But my favorite is one that you don't see here. It's my latest pick for Rule Breakers, a premium-priced stock that gushes cash and leads in the development of one of the world's most promising new technologies. I believe it's a misunderstood multibagger in the making, and I'll be buying shares when disclosure rules allow.

Interested? Click here for 30 days of free access to Rule Breakers -- you'll get the name of that stock, as well as our team's five top growth stocks for new money.

Fool contributor Tim Beyers had stock and options positions in Apple, a Stock Advisor selection, at the time of publication. Tim is a member of the Rule Breakers team, which counts Ceradyne and BioMarin among its holdings. Its disclosure policy lives richly every day so that you can, too.


Read/Post Comments (7) | Recommend This Article (25)

Comments from our Foolish Readers

Help us keep this a respectfully Foolish area! This is a place for our readers to discuss, debate, and learn more about the Foolish investing topic you read about above. Help us keep it clean and safe. If you believe a comment is abusive or otherwise violates our Fool's Rules, please report it via the Report this Comment Report this Comment icon found on every comment.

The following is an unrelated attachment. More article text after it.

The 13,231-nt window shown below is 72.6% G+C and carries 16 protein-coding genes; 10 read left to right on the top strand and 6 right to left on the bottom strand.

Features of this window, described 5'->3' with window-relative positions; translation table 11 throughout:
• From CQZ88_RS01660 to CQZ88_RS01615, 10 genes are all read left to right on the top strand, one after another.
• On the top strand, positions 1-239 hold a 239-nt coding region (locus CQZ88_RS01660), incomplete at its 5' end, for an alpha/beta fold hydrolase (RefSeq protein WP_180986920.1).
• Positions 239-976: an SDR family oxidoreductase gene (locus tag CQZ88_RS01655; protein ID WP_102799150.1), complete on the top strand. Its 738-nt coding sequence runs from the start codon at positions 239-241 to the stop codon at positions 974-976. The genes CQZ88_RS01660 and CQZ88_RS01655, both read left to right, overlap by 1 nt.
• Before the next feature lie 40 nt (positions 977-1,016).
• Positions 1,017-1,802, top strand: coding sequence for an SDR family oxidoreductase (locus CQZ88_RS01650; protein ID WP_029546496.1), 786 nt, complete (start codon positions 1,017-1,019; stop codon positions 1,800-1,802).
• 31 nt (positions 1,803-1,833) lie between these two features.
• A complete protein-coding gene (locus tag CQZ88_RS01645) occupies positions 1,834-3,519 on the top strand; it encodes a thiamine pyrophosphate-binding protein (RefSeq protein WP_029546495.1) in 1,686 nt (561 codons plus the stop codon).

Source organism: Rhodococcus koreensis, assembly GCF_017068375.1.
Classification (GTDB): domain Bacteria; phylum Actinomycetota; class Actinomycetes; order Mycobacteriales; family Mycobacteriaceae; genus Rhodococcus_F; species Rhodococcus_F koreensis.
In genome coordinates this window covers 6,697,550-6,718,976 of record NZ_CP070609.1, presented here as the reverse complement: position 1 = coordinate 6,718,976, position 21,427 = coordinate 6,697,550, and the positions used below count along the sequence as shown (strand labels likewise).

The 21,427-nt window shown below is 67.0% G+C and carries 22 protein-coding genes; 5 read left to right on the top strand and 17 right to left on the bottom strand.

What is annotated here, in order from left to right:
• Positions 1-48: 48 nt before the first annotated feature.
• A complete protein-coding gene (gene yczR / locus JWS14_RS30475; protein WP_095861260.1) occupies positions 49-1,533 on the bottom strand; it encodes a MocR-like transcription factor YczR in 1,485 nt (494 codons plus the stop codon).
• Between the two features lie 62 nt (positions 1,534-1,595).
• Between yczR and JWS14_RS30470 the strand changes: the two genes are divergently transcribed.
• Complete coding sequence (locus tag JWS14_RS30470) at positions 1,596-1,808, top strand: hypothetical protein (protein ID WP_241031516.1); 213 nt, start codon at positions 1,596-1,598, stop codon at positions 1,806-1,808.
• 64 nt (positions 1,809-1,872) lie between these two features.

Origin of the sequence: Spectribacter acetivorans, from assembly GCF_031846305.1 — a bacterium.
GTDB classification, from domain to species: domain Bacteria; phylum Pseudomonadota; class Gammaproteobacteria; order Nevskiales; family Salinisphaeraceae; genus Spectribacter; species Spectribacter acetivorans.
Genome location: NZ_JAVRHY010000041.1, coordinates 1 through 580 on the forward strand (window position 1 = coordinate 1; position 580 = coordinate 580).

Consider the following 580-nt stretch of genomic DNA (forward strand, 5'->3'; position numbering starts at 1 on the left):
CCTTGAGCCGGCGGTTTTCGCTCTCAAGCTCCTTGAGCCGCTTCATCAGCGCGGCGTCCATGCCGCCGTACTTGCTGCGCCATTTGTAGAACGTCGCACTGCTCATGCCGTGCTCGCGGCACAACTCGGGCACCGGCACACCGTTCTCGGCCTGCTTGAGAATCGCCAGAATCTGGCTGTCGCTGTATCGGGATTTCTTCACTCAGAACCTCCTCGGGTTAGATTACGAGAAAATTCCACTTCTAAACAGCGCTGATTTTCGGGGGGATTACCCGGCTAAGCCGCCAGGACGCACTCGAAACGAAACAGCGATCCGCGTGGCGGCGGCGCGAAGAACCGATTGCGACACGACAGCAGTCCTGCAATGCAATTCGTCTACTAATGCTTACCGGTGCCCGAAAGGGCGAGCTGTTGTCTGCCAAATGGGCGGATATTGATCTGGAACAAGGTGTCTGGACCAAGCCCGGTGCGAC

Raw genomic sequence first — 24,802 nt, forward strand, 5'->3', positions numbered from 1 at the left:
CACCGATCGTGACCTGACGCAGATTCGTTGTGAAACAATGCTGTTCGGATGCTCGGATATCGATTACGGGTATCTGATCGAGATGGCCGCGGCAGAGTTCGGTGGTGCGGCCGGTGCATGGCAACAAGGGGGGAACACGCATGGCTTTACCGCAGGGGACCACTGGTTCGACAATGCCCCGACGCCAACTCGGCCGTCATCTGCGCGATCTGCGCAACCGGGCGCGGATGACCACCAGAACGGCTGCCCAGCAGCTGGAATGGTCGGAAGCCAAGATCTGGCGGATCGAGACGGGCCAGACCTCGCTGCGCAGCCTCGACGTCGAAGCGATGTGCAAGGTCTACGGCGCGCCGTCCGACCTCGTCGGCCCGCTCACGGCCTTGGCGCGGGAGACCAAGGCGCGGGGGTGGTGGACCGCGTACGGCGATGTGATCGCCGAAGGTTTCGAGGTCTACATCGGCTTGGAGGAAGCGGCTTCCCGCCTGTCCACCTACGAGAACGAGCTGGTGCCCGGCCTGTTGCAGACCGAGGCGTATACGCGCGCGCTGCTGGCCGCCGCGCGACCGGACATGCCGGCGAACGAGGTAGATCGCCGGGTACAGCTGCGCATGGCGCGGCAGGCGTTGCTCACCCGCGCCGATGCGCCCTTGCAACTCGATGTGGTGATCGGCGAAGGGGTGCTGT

• Report this Comment On January 23, 2009, at 7:45 AM, JakilaTheHun wrote:

    P/E ratios are such a poor valuation measure. I'm not sure why investors have convinced themselves it's a useful metric.

    Also, investors are willing to pay a premium P/E during the good times and normally are only willing to pay a downgraded P/E during the bad times, which is nonsensical because earnings will be better-than-average during the good times (meaning one should be willing to pay a lesser P/E) and worser-than-average during the bad times (meaning one should be willing to pay a greater P/E).

    Also, sometimes, you can end up with high P/E ratios when a company is barely profitable, so it doesn't surprise me that there have been some great buys with P/E ratios of upwards of 100.

  • Report this Comment On January 23, 2009, at 12:15 PM, ByrneShill wrote:

    PE is only meaningful for stable, slowly-growing companies. And it only is what it is: earning divided by price.

    If a company breaks even (0 earning but no loss) and has a stock price of 1$ (or any price higher than 0), then its PE is infinite. Makes it neither a good or bad investment.

  • Report this Comment On January 23, 2009, at 1:08 PM, RHaganC wrote:

    This is VERY misleading, and am a bit frustrated here fools...

    You only use hindsight examples. Well, that's not really useful in current terms wher eyou dont KNOW what will have returns like that, right? What is the percentage of triple digit PE stocks that tanked in those periods? I don't know, but if you want to tout about this, show ALL the facts.

    I realize you will use more than PE to justify your pics, and your point is that it isn't always a crazy sign to have triple digit - but I still find this misleading, shows info from a currently unattainilbe position, and doesn't refrence the negatives well enough.

  • Report this Comment On January 23, 2009, at 4:36 PM, TMFMileHigh wrote:

    Hello RHaganC,

    Can I ask why you think this article is misleading? True, the examples are historic in nature. I don't know of any other kind.